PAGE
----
February 28, 2007
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Global Climate Change Digest
A Guide to Information on Greenhouse Gases and Ozone Depletion
Published July 1988 through June 1999
FROM VOLUME 12, NUMBER 3, MARCH 1999
Diurnal and Seasonal Variation of Carbon Dioxide Exchange from a
Former True Raised Bog, J. P. Nieveen, C. M. J. Jacobs, and A. F. G.
Jacobs,Global Change Biology 4 (8), 823-833 (1998).
A shallow peat layer overlain with vegetation (largely Molinia
caerulea) released 97 g C/m2-y to the atmosphere. Uptake outpaced
release during June, July, and August, only. Leaf area index and
temperature were the determining factors for net exchange of CO2;
temperature was the controlling factor of soil respiration.
Model Estimates of Methane Emission from Irrigated Rice Cultivation
of China, Yao Huang, R. L. Sass, and F. M. Fisher, Jr.,Global
Change Biology 4 (8), 809-821 (1998).
Methane emission from rice paddies was modeled as functions of
cultivated area, growth duration, grain yield, soil texture, and
temperature. The model was validated and calibrated for China. Results on
a provincial scale indicated that methane emission is most sensitive to
latitude and growing season (early, main, or late). Estimated emissions
for the different provinces ranged from 0.15 to 0.86 g/m2 and were in
close agreement with observed emissions.
Carbon Dioxide Fluxes in Moist and Dry Arctic Tundra During the
Snow-Free Season: Responses to Increases in Summer Temperature and Winter
Snow Accumulation, M. H. Jones et al.,Arctic and Alpine Research
30 (4) 373-380 (1998).
Summer air temperature was artificially increased about 2°C in
moist-tussock and dry-heath tundra in arctic Alaska, and winter snow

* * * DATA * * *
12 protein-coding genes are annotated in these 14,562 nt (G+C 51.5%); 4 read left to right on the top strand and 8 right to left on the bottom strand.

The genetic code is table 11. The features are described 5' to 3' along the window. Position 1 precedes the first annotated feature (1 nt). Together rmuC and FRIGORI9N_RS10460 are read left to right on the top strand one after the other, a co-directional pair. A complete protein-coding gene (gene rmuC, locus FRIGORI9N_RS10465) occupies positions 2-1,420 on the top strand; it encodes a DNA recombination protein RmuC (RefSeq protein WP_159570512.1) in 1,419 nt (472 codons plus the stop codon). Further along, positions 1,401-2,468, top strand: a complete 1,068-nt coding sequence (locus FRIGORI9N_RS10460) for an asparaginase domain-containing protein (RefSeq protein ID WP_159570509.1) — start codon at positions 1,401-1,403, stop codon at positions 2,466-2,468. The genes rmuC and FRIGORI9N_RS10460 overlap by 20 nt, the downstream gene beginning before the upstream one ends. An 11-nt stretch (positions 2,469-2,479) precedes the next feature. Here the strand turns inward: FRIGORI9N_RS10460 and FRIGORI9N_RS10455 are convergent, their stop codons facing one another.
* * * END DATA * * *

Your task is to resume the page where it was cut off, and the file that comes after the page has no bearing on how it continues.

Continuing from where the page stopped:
accumulation was artificially increased, shortening the growing season
about four weeks. Ecosystem CO2 flux was measured weekly to
quantify carbon gain or loss during the snow-free season. The elevated
temperatures increased the carbon emitted during the snow-free season 26
to 38% in ambient snow and 112 to 326% in artificially deep snow. When
winter carbon losses were also factored in, the data indicated that the
ecosystems examined are net sources of atmospheric carbon and that global
warming would increase carbon losses.
Litter Decomposition Rates in Canadian Forests, T. R. Moore et
al.,Global Change Biology 5 (1), 75-82 (1999).
The decomposition of plant tissues in 11 litter types from 18 sites
across Canada was found to be strongly related to the mean annual
temperature and precipitation at the sites, and the ratio of Klason lignin
to nitrogen in the original litter was found to be the most important
variable in determining litter quality. Climate change is expected to
increase current decomposition rates 4 to 7% because of higher
temperatures and precipitation. This effect will be slightly offset by the
higher lignin-to-nitrogen ratios produced by elevated CO2
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